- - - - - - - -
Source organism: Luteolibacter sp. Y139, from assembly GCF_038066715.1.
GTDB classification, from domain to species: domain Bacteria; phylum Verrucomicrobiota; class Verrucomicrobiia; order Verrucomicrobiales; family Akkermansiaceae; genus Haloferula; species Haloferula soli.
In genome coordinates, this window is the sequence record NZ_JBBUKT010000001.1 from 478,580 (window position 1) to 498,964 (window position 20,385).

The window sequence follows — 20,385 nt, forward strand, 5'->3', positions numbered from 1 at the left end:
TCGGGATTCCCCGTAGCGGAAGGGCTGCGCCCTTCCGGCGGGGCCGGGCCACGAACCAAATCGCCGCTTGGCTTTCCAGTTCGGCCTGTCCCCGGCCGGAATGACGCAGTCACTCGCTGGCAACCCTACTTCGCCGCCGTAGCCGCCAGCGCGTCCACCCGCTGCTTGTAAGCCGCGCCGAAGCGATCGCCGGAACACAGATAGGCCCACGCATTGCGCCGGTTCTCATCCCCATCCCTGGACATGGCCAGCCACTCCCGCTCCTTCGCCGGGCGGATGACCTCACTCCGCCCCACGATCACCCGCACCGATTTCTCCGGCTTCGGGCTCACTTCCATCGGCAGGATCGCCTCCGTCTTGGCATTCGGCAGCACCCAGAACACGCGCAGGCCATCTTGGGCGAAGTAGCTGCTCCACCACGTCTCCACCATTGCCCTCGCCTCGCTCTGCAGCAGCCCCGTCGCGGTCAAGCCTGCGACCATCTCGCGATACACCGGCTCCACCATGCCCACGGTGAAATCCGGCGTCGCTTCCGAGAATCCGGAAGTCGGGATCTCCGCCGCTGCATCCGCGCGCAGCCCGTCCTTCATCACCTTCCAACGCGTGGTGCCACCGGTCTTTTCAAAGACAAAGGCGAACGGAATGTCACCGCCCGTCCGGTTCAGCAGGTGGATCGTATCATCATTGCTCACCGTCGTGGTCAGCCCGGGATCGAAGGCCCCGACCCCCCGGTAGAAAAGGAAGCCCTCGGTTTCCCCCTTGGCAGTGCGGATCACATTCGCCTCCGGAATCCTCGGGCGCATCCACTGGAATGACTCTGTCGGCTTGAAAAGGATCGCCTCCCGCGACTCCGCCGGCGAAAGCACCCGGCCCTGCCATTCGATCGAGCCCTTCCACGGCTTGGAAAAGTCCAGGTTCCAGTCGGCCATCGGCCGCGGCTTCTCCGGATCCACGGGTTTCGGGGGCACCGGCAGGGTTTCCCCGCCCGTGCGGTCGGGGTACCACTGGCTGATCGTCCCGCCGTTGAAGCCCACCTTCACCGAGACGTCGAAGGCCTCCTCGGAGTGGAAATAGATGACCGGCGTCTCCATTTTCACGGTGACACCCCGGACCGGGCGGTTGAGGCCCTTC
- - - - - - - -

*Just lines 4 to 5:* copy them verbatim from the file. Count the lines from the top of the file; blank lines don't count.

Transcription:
The window sequence follows — 20,385 nt, forward strand, 5'->3', positions numbered from 1 at the left end:
TCGGGATTCCCCGTAGCGGAAGGGCTGCGCCCTTCCGGCGGGGCCGGGCCACGAACCAAATCGCCGCTTGGCTTTCCAGTTCGGCCTGTCCCCGGCCGGAATGACGCAGTCACTCGCTGGCAACCCTACTTCGCCGCCGTAGCCGCCAGCGCGTCCACCCGCTGCTTGTAAGCCGCGCCGAAGCGATCGCCGGAACACAGATAGGCCCACGCATTGCGCCGGTTCTCATCCCCATCCCTGGACATGGCCAGCCACTCCCGCTCCTTCGCCGGGCGGATGACCTCACTCCGCCCCACGATCACCCGCACCGATTTCTCCGGCTTCGGGCTCACTTCCATCGGCAGGATCGCCTCCGTCTTGGCATTCGGCAGCACCCAGAACACGCGCAGGCCATCTTGGGCGAAGTAGCTGCTCCACCACGTCTCCACCATTGCCCTCGCCTCGCTCTGCAGCAGCCCCGTCGCGGTCAAGCCTGCGACCATCTCGCGATACACCGGCTCCACCATGCCCACGGTGAAATCCGGCGTCGCTTCCGAGAATCCGGAAGTCGGGATCTCCGCCGCTGCATCCGCGCGCAGCCCGTCCTTCATCACCTTCCAACGCGTGGTGCCACCGGTCTTTTCAAAGACAAAGGCGAACGGAATGTCACCGCCCGTCCGGTTCAGCAGGTGGATCGTATCATCATTGCTCACCGTCGTGGTCAGCCCGGGATCGAAGGCCCCGACCCCCCGGTAGAAAAGGAAGCCCTCGGTTTCCCCCTTGGCAGTGCGGATCACATTCGCCTCCGGAATCCTCGGGCGCATCCACTGGAATGACTCTGTCGGCTTGAAAAGGATCGCCTCCCGCGACTCCGCCGGCGAAAGCACCCGGCCCTGCCATTCGATCGAGCCCTTCCACGGCTTGGAAAAGTCCAGGTTCCAGTCGGCCATCGGCCGCGGCTTCTCCGGATCCACGGGTTTCGGGGGCACCGGCAGGGTTTCCCCGCCCGTGCGGTCGGGGTACCACTGGCTGATCGTCCCGCCGTTGAAGCCCACCTTCACCGAGACGTCGAAGGCCTCCTCGGAGTGGAAATAGATGACCGGCGTCTCCATTTTCACGGTGACACCCCGGACCGGGCGGTTGAGGCCCTTC